"I just think he's turned a corner," manager Lloyd McClendon said after Ackley finished 2-for-4 to lift his batting average to .260. "He believes in what he's doing and he's very confident in the type of player he is, and it's showing up in the field."
Endy Chavez added an RBI double in the bottom of the eighth to provide an insurance run before Fernando Rodney picked up his 39th save in 42 chances to snap Seattle's three-game skid.
The win pushed the Mariners to 73-62 and a half-game out of the second American League Wild Card spot after the Tigers dropped a 6-2 decision to the White Sox on Sunday afternoon. It also broke an 11-game losing streak against the Nationals that dated back to 2005.
Trailing, 3-1, with one out in the fifth inning, Brad Miller and Austin Jackson got the game-winning rally started with back-to-back singles off Nationals starter Tanner Roark.
Ackley, who entered Sunday batting .314 with 18 extra-base hits since the All-Star break, then gave Seattle a 4-3 lead by hitting a three-run homer -- his 11th blast of the season -- into the right-field seats, upping his August RBI total to 24.
"I think it's just a product of seeing the ball well, getting the barrel to the ball. The home runs are going to come," Ackley said. "The better I feel, the more good pitches I swing at, the more homers I'm going to hit."
Bryce Harper staked the Nats a 1-0 advantage in the second when he launched a towering home run -- estimated distance, 418 feet -- off the window of the "Hit It Here Cafe".
"Listen, the Nats, they're a great team," McClendon said. "They're a veteran club that grind at-bats out, that make it tough on pitching."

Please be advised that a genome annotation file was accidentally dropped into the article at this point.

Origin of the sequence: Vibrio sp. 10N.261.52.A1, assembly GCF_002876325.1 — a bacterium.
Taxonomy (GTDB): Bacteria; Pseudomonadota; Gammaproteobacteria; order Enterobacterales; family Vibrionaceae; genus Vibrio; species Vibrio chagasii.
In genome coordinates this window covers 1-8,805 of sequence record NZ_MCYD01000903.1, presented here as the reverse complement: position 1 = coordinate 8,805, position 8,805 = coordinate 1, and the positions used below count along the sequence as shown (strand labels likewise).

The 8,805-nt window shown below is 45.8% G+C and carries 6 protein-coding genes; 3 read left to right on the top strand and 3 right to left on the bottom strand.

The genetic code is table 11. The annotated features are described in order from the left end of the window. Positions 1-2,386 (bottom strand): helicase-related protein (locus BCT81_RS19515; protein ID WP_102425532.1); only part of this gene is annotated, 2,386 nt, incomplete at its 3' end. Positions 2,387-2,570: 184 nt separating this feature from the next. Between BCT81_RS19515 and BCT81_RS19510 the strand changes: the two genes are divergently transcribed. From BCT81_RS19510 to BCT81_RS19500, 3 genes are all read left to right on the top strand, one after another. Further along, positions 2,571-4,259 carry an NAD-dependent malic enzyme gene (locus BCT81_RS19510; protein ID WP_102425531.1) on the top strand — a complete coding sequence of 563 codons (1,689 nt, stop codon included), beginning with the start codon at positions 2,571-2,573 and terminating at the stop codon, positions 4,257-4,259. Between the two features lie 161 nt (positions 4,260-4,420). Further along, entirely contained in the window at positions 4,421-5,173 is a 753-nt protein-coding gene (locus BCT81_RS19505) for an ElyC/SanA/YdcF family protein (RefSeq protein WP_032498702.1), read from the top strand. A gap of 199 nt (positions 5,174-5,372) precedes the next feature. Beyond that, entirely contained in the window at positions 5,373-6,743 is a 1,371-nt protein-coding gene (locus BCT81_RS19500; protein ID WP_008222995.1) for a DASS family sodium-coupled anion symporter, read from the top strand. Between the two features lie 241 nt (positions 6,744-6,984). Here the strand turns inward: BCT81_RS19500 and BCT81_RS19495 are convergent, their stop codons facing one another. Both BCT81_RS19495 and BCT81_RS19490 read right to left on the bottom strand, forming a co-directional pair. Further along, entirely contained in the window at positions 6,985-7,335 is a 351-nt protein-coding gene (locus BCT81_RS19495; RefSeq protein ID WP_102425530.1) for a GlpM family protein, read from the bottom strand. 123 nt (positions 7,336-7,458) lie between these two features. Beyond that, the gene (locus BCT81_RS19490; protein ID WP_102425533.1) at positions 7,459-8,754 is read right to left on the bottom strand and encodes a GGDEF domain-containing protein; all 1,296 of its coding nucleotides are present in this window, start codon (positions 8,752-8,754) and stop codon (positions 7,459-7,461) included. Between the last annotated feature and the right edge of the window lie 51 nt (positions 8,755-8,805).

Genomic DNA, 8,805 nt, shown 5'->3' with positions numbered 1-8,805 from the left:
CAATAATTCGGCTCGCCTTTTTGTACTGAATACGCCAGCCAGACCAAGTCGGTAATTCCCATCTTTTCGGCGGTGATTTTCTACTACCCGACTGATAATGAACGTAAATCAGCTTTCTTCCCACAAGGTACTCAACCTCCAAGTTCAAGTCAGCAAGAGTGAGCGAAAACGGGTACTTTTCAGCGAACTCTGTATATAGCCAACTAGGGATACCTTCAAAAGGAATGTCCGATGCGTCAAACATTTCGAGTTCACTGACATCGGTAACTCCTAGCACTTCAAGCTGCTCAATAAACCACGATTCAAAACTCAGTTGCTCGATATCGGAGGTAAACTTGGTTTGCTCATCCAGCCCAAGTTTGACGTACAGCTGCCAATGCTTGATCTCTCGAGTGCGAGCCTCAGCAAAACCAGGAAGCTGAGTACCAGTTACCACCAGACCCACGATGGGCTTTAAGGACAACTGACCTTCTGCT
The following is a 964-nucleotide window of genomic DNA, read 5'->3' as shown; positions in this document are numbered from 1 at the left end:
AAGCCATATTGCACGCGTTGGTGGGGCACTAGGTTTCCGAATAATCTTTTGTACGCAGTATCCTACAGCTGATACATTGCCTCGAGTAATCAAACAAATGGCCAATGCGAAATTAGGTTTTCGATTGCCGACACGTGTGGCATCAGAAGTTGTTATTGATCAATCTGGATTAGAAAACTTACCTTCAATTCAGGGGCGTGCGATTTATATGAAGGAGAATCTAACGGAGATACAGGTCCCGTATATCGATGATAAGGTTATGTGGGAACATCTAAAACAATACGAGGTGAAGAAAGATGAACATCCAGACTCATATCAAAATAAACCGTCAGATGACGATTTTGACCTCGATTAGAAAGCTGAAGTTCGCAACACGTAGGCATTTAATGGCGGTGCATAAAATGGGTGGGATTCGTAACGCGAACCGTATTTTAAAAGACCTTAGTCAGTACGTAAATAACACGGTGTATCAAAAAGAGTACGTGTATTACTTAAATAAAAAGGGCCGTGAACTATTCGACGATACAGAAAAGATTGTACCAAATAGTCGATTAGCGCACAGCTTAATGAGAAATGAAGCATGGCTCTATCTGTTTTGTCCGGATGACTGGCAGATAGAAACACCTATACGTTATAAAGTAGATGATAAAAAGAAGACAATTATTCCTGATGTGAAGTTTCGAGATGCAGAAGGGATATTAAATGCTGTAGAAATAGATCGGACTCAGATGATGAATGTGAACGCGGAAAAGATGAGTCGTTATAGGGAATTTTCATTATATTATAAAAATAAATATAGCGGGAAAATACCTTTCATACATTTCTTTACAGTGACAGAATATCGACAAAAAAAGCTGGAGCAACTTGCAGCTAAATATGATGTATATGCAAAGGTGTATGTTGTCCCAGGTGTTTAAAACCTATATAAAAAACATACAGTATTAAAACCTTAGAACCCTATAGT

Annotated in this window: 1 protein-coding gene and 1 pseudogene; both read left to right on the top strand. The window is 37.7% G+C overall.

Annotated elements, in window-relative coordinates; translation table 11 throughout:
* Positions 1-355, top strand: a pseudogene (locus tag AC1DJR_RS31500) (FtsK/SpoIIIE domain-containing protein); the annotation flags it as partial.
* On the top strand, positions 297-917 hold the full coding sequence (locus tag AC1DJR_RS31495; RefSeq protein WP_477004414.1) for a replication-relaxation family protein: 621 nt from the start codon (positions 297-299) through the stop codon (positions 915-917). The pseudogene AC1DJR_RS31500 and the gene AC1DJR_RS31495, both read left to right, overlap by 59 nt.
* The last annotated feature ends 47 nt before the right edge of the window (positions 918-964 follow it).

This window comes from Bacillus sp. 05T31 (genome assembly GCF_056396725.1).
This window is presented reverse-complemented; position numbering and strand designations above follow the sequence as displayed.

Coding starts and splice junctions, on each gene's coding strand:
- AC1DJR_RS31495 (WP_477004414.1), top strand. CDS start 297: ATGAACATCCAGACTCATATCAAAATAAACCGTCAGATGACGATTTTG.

After Nate Schierholtz added a solo blast in the top of the third to make it 2-0, the Mariners rallied in the bottom of the frame.
Making a spot start at shortstop, Miller, who finished 3-for-3, lined a one-out double before Jackson followed with an infield single. Then, Ackley cut the deficit to 2-1 with an RBI single through the left side of the infield, putting runners on first and third with one out.
Robinson Cano promptly bounced into a 6-4-3 double play.
Harper then added another home run in the fourth to give the Nationals a 3-1 cushion. It also marked Washington's 10th home run of the series.
From there, Iwakuma settled into a groove and retired the final eight hitters he faced. He allowed just five hits, fanned six and didn't walk a batter while throwing 57 of 86 pitches for strikes. Perhaps most importantly, the three homers he allowed were all solo shots.
"Well I didn't feel very good on the mound," Iwakuma said. "I didn't have a very good feel on the ball today. I kind of struggled, but I was able to change speeds, mix pitches and get out of jams."
After finishing August with a 17-10 record, the Mariners embark on a seven-game road trip, beginning Monday with a Labor Day matinee against the AL-West rival Athletics.